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It used to be said that, in partaking of a drop of the crayture, one should never mix grapes and grain.  It seems that a growing body of tipplers is now saying damn the torpedoes, full speed ahead:

Cognac blended with moscato? A new style of pink port? And how about a mashup of sparkling white wine and vodka?

Hard liquor is showing a softer side as producers shake things up with new blends that put wine and spirits in the same bottle.

“Companies are going out of the box,” says Ted Carmon, spirits buyer for the BevMo! liquor chain.

There’s no official category name so far — spirited wines perhaps? — but Carmon traces liquor’s “anything goes” movement to Pinnacle Whipped, the wildly popular whipped-cream flavored vodka that came out a couple of years ago. “That really rewrote the rules on what kind of flavors could be used.”

Bill Newlands, president of Beam Inc., which bought Pinnacle Vodka earlier this year, sees the intensely flavored Whipped as playing into a trend of consumers “whether it’s an alcohol beverage or anything else, looking for more flavor reward.” They’re looking for two things, he says, “flavor and flavor intensity.”

I’d suggest they also look for teh aspirin.  Drink what you like, folks, but don’t come crying to ol’ Robbo when your head feels like it just got stormed by a spontaneous mob protesting an offensive yootoob video.

 

Because I just can’t take another airing of Pachelbel’s ‘Canon’ on the radio.  This is one of the most ravishingly beautiful pieces of musick I know and demonstrates what real grounded bass composition can be.

Greetings, my fellow port swillers!

I see where Lance Armstrong’s Lucifer-like fall from the sporting heavens has accelerated with the decision of Nike to sever its sponsorship of him due to the “insurmountable evidence” of his alleged long-time doping.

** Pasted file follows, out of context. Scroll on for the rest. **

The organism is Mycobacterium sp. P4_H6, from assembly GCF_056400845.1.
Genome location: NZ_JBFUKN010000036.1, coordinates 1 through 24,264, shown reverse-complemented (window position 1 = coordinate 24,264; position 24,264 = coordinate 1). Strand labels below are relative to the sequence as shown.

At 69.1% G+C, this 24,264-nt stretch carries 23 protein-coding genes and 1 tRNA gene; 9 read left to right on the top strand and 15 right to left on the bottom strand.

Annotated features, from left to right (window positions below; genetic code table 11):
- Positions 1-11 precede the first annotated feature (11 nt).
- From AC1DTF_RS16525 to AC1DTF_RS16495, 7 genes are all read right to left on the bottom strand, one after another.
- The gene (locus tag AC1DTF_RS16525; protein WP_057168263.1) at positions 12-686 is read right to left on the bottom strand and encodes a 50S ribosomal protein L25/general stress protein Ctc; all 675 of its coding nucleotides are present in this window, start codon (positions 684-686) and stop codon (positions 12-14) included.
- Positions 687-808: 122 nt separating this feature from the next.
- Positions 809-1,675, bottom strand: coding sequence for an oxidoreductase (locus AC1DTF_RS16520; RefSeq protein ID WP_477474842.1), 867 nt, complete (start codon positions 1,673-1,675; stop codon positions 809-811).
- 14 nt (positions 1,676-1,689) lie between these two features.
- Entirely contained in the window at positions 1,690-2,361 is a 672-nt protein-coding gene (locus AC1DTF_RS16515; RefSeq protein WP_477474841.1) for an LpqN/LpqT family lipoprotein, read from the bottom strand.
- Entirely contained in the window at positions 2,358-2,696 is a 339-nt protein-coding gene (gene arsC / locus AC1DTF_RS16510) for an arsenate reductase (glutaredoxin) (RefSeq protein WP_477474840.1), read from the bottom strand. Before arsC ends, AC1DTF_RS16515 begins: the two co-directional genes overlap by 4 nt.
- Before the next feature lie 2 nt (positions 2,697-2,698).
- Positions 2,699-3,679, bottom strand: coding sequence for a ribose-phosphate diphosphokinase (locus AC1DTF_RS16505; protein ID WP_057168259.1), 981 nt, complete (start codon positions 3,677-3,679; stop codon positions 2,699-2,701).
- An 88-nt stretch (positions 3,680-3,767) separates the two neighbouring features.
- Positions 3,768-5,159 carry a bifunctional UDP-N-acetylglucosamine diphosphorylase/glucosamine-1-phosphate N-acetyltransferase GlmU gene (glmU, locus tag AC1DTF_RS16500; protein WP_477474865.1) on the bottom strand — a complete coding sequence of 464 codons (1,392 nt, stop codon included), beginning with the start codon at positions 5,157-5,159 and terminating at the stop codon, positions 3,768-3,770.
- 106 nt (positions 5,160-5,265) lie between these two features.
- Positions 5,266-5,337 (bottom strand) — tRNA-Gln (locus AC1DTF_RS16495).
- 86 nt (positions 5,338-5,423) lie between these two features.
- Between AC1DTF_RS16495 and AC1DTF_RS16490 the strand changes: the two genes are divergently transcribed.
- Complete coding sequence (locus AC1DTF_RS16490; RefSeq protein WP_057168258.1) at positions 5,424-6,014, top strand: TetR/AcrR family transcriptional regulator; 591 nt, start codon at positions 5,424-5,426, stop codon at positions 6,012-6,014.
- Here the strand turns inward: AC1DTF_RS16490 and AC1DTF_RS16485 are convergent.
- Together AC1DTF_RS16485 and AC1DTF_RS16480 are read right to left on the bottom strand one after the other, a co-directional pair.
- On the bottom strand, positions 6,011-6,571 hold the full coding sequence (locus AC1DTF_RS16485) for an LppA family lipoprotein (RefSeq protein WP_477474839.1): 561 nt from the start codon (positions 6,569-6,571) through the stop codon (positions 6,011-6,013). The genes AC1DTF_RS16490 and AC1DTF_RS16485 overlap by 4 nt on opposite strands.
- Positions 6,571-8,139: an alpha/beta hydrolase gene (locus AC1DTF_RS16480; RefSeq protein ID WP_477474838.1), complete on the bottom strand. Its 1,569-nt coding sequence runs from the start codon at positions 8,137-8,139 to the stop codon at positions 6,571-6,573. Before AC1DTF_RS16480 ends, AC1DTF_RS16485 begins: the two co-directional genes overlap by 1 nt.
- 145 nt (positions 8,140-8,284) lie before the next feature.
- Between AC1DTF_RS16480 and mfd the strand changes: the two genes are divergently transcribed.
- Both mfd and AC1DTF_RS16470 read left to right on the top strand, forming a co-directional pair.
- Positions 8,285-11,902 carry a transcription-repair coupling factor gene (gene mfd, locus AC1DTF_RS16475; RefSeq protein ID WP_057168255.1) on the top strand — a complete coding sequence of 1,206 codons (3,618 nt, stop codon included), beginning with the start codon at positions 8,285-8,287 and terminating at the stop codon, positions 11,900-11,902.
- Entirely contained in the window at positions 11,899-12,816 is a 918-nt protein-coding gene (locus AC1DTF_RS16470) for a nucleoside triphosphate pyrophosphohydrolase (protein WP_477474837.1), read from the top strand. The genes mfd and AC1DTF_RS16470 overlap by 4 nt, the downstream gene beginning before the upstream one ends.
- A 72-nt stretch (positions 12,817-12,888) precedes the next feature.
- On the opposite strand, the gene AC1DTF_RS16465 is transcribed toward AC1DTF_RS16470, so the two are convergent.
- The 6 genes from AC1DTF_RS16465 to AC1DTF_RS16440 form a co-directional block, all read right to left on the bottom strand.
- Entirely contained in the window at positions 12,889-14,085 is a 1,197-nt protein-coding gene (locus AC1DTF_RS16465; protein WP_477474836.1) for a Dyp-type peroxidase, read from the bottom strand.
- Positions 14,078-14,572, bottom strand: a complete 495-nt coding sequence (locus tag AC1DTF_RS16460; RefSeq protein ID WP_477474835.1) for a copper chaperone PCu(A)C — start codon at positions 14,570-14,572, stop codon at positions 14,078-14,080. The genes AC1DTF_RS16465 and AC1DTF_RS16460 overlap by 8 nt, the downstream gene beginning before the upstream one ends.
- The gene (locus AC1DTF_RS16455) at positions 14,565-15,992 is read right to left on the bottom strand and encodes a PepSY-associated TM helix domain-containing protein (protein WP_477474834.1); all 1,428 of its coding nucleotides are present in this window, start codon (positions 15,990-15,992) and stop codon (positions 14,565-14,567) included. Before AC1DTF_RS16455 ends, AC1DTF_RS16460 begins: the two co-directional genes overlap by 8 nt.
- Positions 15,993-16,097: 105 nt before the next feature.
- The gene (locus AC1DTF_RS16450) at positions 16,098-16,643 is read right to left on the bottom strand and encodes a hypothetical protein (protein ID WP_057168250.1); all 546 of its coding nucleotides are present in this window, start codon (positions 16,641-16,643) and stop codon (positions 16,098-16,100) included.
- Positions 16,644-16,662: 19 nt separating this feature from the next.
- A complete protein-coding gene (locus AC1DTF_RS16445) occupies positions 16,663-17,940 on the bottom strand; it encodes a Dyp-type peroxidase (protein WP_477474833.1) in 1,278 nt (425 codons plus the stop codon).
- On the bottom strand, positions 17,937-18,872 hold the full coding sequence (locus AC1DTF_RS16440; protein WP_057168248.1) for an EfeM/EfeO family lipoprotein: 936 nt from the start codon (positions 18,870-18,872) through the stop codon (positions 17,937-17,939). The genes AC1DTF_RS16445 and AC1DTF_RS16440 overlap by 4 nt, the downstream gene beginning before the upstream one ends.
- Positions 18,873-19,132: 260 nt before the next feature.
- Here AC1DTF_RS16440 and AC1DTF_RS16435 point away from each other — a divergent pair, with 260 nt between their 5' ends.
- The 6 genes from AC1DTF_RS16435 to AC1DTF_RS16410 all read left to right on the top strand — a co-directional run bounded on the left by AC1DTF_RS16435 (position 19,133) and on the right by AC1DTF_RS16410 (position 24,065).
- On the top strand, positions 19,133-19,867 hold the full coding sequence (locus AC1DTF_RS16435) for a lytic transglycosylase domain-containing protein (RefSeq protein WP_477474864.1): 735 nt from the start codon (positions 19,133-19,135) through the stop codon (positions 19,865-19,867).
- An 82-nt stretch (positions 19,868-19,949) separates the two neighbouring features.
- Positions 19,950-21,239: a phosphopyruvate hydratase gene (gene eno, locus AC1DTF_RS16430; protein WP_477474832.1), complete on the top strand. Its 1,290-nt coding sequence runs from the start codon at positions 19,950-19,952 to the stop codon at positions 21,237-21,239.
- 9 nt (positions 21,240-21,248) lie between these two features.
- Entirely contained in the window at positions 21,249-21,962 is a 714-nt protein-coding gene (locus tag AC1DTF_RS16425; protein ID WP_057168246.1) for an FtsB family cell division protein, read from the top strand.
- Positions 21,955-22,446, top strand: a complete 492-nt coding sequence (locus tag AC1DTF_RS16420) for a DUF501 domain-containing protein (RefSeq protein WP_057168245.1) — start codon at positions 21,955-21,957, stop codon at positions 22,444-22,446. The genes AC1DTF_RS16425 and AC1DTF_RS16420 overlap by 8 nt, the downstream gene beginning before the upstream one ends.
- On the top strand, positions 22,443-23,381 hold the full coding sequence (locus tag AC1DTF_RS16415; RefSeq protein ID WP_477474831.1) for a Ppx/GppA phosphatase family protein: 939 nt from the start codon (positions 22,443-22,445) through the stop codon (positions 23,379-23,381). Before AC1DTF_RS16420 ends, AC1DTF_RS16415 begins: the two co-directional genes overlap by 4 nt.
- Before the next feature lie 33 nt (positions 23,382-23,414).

Not that I’ve been paying that much attention to the story, but I gather that despite Armstrong’s insistent claims of innocence, the brief against him is pretty damning.

I recall some years ago remarking over at the Llamas – perhaps when he was about to break the record for Tour de France wins for the first time – that something about Armstrong had always given me the creeps.  He had about him an eerie intensity, a hunger that exceeded all healthy competitiveness and passed into the realm of the grotesque, even the malevolent.  It just didn’t sit right.  If memory serves, I got pretty thoroughly pummeled in the Tasty Bits™  Mail Sack for daring to have these doubts about such a bona fide All-American Hero.

I won’t use this opportunity to say I told you so.  I simply will remark that I have found myself over the years to be a pretty good judge of character.  Even at several removes, my instincts are seldom wrong.

And speaking of character, I can’t help wondering what Armstrong will do now.  Continue to proclaim his innocence to the Universe?  Eventually own up to his past?  Simply go quietly into the night?  Pick up the pieces and try to start over?  Dedicate himself to good works of some sort?

I don’t know, but it’s never too late for penitence and redemption.   Were he to take that route, then yes, I’d call him a hero, too.

**”Cromwell, I charge thee, fling away ambition. By that sin fell the angels.”  Shakespeare, Henry VIII, Act III, scene 2.

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